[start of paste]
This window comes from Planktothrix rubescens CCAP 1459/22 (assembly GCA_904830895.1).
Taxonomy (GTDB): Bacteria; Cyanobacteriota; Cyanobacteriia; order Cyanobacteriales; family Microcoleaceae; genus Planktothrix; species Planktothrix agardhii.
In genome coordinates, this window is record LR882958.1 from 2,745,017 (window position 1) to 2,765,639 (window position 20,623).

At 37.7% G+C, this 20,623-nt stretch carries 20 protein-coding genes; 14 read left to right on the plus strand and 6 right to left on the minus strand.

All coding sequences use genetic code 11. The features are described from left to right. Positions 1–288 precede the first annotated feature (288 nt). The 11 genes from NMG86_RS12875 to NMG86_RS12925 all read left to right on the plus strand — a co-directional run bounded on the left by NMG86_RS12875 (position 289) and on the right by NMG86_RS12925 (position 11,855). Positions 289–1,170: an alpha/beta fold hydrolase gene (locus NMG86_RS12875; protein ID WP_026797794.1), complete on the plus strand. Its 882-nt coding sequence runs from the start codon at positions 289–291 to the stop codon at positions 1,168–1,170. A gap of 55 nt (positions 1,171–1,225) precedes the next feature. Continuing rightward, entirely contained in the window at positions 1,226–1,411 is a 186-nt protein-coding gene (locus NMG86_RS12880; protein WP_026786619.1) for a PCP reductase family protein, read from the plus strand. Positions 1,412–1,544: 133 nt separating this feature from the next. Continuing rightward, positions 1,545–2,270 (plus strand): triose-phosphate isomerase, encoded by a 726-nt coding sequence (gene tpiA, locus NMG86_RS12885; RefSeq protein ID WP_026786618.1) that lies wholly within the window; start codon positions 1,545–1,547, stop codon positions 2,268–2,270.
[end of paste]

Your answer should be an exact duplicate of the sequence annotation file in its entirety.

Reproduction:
This window comes from Planktothrix rubescens CCAP 1459/22 (assembly GCA_904830895.1).
Taxonomy (GTDB): Bacteria; Cyanobacteriota; Cyanobacteriia; order Cyanobacteriales; family Microcoleaceae; genus Planktothrix; species Planktothrix agardhii.
In genome coordinates, this window is record LR882958.1 from 2,745,017 (window position 1) to 2,765,639 (window position 20,623).

At 37.7% G+C, this 20,623-nt stretch carries 20 protein-coding genes; 14 read left to right on the plus strand and 6 right to left on the minus strand.

All coding sequences use genetic code 11. The features are described from left to right. Positions 1–288 precede the first annotated feature (288 nt). The 11 genes from NMG86_RS12875 to NMG86_RS12925 all read left to right on the plus strand — a co-directional run bounded on the left by NMG86_RS12875 (position 289) and on the right by NMG86_RS12925 (position 11,855). Positions 289–1,170: an alpha/beta fold hydrolase gene (locus NMG86_RS12875; protein ID WP_026797794.1), complete on the plus strand. Its 882-nt coding sequence runs from the start codon at positions 289–291 to the stop codon at positions 1,168–1,170. A gap of 55 nt (positions 1,171–1,225) precedes the next feature. Continuing rightward, entirely contained in the window at positions 1,226–1,411 is a 186-nt protein-coding gene (locus NMG86_RS12880; protein WP_026786619.1) for a PCP reductase family protein, read from the plus strand. Positions 1,412–1,544: 133 nt separating this feature from the next. Continuing rightward, positions 1,545–2,270 (plus strand): triose-phosphate isomerase, encoded by a 726-nt coding sequence (gene tpiA, locus NMG86_RS12885; RefSeq protein ID WP_026786618.1) that lies wholly within the window; start codon positions 1,545–1,547, stop codon positions 2,268–2,270.